Clinical linguistics is the branch of linguistics that applies linguistic concepts and theories to the study of language disorders. As the name suggests, clinical linguistics is a dual-facing discipline. Although the conceptual roots of this field are in linguistics, its domain of application is the vast array of clinical disorders that may compromise the use and understanding of language. Both dimensions of clinical linguistics can be addressed through an examination of specific linguistic deficits in individuals with neurodevelopmental disorders, craniofacial anomalies, adult-onset neurological impairments, psychiatric disorders, and neurodegenerative disorders. Clinical linguists are interested in the full range of linguistic deficits in these conditions, including phonetic deficits of children with cleft lip and palate, morphosyntactic errors in children with specific language impairment, and pragmatic language impairments in adults with schizophrenia.
Like many applied disciplines in linguistics, clinical linguistics sits at the intersection of a number of areas. The relationship of clinical linguistics to the study of communication disorders and to speech-language pathology (speech and language therapy in the United Kingdom) are two particularly important points of intersection. Speech-language pathology is the area of clinical practice that assesses and treats children and adults with communication disorders. All language disorders restrict an individual’s ability to communicate freely with others in a range of contexts and settings. So language disorders are first and foremost communication disorders. To understand language disorders, it is useful to think of them in terms of points of breakdown on a communication cycle that tracks the progress of a linguistic utterance from its conception in the mind of a speaker to its comprehension by a hearer. This cycle permits the introduction of a number of important distinctions in language pathology, such as the distinction between a receptive and an expressive language disorder, and between a developmental and an acquired language disorder. The cycle is also a useful model with which to conceptualize a range of communication disorders other than language disorders. These other disorders, which include hearing, voice, and fluency disorders, are also relevant to clinical linguistics.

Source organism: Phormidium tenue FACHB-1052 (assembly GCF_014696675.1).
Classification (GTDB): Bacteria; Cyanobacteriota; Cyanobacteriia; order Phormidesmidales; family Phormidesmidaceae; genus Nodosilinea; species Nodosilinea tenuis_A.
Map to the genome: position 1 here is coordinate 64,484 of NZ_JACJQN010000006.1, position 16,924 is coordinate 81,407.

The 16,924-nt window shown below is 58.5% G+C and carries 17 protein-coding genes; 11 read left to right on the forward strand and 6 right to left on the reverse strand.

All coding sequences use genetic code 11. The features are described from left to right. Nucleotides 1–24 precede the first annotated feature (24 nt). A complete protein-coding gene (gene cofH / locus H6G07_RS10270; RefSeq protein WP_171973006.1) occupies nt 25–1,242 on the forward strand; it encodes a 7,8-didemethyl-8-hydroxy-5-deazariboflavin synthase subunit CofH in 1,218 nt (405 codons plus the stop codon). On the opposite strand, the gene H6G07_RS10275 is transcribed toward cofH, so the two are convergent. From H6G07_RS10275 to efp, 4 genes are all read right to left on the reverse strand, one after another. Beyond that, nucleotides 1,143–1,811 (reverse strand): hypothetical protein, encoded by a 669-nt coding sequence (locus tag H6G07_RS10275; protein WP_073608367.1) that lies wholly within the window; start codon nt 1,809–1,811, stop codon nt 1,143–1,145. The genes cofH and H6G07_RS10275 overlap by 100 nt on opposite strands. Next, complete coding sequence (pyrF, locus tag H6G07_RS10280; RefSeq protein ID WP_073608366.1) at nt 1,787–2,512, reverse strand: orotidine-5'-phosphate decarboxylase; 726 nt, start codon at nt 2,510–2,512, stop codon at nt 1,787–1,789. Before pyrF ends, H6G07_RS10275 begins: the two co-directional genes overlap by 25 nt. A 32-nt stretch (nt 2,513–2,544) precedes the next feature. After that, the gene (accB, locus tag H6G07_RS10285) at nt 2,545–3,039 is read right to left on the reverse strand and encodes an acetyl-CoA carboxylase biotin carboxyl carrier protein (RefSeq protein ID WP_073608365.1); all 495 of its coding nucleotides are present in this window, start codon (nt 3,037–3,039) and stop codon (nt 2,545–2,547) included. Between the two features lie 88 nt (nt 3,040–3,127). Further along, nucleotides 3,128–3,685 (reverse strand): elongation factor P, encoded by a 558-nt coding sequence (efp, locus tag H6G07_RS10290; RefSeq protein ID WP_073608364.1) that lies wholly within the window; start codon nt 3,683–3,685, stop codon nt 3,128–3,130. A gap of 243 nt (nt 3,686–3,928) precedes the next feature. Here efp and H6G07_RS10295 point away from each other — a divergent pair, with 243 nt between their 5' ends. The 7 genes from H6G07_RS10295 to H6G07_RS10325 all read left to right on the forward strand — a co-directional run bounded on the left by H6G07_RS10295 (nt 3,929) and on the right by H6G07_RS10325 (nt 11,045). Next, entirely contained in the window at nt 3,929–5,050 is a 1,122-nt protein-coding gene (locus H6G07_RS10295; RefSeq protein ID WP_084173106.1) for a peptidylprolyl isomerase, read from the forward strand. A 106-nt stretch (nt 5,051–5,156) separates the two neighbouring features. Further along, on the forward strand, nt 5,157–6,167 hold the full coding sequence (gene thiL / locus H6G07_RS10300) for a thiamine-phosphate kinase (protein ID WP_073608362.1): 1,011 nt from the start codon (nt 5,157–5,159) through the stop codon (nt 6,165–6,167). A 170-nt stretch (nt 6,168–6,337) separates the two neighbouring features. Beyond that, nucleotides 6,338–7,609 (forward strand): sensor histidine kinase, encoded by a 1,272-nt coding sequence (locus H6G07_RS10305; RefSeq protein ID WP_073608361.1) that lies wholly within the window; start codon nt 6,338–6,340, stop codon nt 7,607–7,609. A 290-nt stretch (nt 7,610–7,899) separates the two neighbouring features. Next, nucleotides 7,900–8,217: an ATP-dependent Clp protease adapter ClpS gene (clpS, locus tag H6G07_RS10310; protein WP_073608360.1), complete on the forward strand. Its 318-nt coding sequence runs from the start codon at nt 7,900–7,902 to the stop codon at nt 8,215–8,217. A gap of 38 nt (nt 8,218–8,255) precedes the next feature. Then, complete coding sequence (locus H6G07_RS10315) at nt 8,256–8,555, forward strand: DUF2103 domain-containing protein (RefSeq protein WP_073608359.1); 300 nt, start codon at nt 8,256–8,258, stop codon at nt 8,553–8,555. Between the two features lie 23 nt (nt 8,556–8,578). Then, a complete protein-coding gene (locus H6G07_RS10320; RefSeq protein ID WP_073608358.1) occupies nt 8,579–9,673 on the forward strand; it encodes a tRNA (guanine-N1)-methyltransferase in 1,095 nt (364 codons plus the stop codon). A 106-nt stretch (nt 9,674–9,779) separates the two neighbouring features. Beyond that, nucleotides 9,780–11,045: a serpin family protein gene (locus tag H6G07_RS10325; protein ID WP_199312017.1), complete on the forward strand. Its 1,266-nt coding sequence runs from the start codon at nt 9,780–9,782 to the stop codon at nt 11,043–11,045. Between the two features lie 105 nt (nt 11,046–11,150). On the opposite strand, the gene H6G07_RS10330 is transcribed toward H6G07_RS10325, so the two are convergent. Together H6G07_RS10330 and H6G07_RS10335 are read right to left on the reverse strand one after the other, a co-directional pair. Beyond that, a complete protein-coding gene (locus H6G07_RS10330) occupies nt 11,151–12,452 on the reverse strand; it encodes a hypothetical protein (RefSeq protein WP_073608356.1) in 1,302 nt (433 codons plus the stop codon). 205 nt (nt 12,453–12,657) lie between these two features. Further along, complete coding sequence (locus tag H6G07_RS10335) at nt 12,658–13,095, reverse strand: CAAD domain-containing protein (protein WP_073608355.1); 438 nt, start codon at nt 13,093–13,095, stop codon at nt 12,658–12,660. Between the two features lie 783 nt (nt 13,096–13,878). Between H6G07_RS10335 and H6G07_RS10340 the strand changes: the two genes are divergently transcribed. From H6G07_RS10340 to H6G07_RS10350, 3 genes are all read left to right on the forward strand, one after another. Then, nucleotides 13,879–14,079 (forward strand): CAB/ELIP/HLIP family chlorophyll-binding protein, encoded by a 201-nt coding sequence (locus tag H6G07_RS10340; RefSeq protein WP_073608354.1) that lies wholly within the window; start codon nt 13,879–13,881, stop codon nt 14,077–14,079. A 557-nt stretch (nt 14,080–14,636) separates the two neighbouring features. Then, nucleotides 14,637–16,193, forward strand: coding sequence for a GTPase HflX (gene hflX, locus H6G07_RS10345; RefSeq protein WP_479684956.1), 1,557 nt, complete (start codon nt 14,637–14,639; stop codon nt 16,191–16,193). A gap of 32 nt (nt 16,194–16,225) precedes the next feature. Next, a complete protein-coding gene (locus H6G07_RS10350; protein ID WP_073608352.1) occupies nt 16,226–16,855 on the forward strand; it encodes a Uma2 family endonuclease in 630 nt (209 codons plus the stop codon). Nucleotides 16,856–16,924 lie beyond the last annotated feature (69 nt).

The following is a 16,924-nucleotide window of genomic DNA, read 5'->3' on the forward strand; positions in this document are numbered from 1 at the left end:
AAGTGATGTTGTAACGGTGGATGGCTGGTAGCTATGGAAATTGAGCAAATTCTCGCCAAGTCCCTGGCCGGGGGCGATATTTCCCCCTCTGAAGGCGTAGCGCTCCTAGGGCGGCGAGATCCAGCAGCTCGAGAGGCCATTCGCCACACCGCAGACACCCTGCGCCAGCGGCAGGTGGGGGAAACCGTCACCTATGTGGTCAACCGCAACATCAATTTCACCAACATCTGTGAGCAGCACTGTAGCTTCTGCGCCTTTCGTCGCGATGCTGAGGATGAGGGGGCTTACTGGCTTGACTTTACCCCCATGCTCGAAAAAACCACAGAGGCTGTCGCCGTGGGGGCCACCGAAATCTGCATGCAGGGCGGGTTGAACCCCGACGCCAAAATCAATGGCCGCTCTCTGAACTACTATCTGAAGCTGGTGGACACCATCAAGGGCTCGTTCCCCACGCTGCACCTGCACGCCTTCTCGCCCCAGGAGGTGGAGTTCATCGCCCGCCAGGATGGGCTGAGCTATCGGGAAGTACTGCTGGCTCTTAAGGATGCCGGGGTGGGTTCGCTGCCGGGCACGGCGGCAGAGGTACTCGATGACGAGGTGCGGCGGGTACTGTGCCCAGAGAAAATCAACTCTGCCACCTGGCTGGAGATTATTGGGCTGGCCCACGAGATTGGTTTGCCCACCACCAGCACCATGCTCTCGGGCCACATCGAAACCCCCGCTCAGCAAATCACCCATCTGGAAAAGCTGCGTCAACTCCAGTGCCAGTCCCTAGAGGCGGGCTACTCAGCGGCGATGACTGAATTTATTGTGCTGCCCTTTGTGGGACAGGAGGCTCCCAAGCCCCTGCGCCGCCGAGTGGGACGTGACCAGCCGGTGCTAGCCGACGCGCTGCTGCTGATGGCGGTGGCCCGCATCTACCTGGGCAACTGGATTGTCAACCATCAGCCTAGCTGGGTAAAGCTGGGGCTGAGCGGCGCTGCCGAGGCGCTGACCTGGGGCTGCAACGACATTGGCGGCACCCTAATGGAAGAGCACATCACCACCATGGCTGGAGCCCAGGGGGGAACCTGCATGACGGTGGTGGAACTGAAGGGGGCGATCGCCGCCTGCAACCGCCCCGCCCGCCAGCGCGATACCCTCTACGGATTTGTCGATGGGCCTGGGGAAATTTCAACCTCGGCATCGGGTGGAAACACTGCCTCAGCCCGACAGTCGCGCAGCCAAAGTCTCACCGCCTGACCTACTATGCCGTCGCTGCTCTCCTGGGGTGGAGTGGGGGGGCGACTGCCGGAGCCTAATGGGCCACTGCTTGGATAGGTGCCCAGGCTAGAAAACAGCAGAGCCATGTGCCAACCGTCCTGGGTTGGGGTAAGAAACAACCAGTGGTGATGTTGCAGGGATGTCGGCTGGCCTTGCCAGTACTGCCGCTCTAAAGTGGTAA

Clinical linguistics draws on the conceptual resources of the full range of linguistic disciplines to describe and explain language disorders. These disciplines include phonetics, phonology, morphology, syntax, semantics, pragmatics, and discourse. Each of these linguistic disciplines contributes concepts and theories that can shed light on the nature of language disorder. A wide range of tools and approaches are used by clinical linguists and speech-language pathologists to assess, diagnose, and treat language disorders. They include the use of standardized and norm-referenced tests, communication checklists and profiles (some administered by clinicians, others by parents, teachers, and caregivers), and qualitative methods such as conversation analysis and discourse analysis. Finally, clinical linguists can contribute to debates about the nosology of language disorders. In order to do so, however, they must have an understanding of the place of language disorders in internationally recognized classification systems such as the 2013 Diagnostic and Statistical Manual of Mental Disorders (DSM-5) of the American Psychiatric Association.